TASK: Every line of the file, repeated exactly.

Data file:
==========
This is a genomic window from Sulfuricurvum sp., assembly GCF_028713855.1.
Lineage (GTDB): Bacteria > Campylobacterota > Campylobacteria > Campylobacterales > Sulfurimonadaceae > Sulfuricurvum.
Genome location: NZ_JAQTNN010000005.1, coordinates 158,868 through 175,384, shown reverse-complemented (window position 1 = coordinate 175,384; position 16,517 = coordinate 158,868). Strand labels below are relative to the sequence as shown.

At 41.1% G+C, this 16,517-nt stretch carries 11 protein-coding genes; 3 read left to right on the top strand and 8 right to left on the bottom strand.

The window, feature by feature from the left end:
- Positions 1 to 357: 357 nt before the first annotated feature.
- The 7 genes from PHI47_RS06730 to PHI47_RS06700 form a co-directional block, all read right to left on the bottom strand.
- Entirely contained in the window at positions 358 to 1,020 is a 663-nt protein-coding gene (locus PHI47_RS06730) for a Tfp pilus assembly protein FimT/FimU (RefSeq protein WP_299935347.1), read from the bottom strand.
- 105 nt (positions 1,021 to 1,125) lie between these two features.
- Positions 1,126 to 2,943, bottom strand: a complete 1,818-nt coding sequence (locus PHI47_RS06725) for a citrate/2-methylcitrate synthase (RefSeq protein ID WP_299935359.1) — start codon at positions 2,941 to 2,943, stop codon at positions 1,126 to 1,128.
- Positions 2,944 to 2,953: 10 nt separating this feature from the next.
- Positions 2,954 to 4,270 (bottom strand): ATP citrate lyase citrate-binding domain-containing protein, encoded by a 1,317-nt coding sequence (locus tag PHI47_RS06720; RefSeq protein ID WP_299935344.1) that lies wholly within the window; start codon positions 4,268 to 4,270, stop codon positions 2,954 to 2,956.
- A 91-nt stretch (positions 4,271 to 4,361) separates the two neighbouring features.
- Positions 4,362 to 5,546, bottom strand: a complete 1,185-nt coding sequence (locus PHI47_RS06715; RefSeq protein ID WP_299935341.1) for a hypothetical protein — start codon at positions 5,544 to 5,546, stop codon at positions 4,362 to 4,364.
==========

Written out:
This is a genomic window from Sulfuricurvum sp., assembly GCF_028713855.1.
Lineage (GTDB): Bacteria > Campylobacterota > Campylobacteria > Campylobacterales > Sulfurimonadaceae > Sulfuricurvum.
Genome location: NZ_JAQTNN010000005.1, coordinates 158,868 through 175,384, shown reverse-complemented (window position 1 = coordinate 175,384; position 16,517 = coordinate 158,868). Strand labels below are relative to the sequence as shown.

At 41.1% G+C, this 16,517-nt stretch carries 11 protein-coding genes; 3 read left to right on the top strand and 8 right to left on the bottom strand.

The window, feature by feature from the left end:
- Positions 1 to 357: 357 nt before the first annotated feature.
- The 7 genes from PHI47_RS06730 to PHI47_RS06700 form a co-directional block, all read right to left on the bottom strand.
- Entirely contained in the window at positions 358 to 1,020 is a 663-nt protein-coding gene (locus PHI47_RS06730) for a Tfp pilus assembly protein FimT/FimU (RefSeq protein WP_299935347.1), read from the bottom strand.
- 105 nt (positions 1,021 to 1,125) lie between these two features.
- Positions 1,126 to 2,943, bottom strand: a complete 1,818-nt coding sequence (locus PHI47_RS06725) for a citrate/2-methylcitrate synthase (RefSeq protein ID WP_299935359.1) — start codon at positions 2,941 to 2,943, stop codon at positions 1,126 to 1,128.
- Positions 2,944 to 2,953: 10 nt separating this feature from the next.
- Positions 2,954 to 4,270 (bottom strand): ATP citrate lyase citrate-binding domain-containing protein, encoded by a 1,317-nt coding sequence (locus tag PHI47_RS06720; RefSeq protein ID WP_299935344.1) that lies wholly within the window; start codon positions 4,268 to 4,270, stop codon positions 2,954 to 2,956.
- A 91-nt stretch (positions 4,271 to 4,361) separates the two neighbouring features.
- Positions 4,362 to 5,546, bottom strand: a complete 1,185-nt coding sequence (locus PHI47_RS06715; RefSeq protein ID WP_299935341.1) for a hypothetical protein — start codon at positions 5,544 to 5,546, stop codon at positions 4,362 to 4,364.